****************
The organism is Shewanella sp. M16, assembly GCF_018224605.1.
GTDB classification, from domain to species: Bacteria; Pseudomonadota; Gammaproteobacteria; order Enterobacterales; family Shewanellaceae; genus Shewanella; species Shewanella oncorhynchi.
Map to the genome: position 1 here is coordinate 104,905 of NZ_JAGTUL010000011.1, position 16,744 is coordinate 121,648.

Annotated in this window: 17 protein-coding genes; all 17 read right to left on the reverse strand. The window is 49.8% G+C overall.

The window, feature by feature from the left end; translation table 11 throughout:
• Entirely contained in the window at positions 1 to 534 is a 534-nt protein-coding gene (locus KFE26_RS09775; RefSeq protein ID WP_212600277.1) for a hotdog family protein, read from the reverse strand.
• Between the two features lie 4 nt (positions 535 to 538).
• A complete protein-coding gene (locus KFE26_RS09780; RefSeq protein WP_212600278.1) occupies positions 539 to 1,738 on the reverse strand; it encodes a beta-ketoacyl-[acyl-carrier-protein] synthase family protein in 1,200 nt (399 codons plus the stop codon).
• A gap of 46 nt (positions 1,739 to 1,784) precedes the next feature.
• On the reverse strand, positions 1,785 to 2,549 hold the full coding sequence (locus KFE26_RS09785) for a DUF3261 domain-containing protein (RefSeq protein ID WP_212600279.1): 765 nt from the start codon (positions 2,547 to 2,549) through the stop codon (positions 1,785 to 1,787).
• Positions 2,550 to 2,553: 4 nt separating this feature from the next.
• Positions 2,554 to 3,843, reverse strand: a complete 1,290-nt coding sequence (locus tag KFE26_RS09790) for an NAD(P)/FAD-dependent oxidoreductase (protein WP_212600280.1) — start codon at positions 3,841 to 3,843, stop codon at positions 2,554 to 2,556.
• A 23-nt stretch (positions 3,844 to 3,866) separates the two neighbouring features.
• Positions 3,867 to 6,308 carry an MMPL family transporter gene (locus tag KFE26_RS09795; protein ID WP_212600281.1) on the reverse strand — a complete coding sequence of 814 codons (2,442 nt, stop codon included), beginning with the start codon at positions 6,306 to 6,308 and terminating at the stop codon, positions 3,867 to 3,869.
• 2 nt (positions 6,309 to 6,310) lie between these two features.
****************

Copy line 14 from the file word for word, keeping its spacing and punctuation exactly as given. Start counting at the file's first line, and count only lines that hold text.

• Positions 3,867 to 6,308 carry an MMPL family transporter gene (locus tag KFE26_RS09795; protein ID WP_212600281.1) on the reverse strand — a complete coding sequence of 814 codons (2,442 nt, stop codon included), beginning with the start codon at positions 6,306 to 6,308 and terminating at the stop codon, positions 3,867 to 3,869.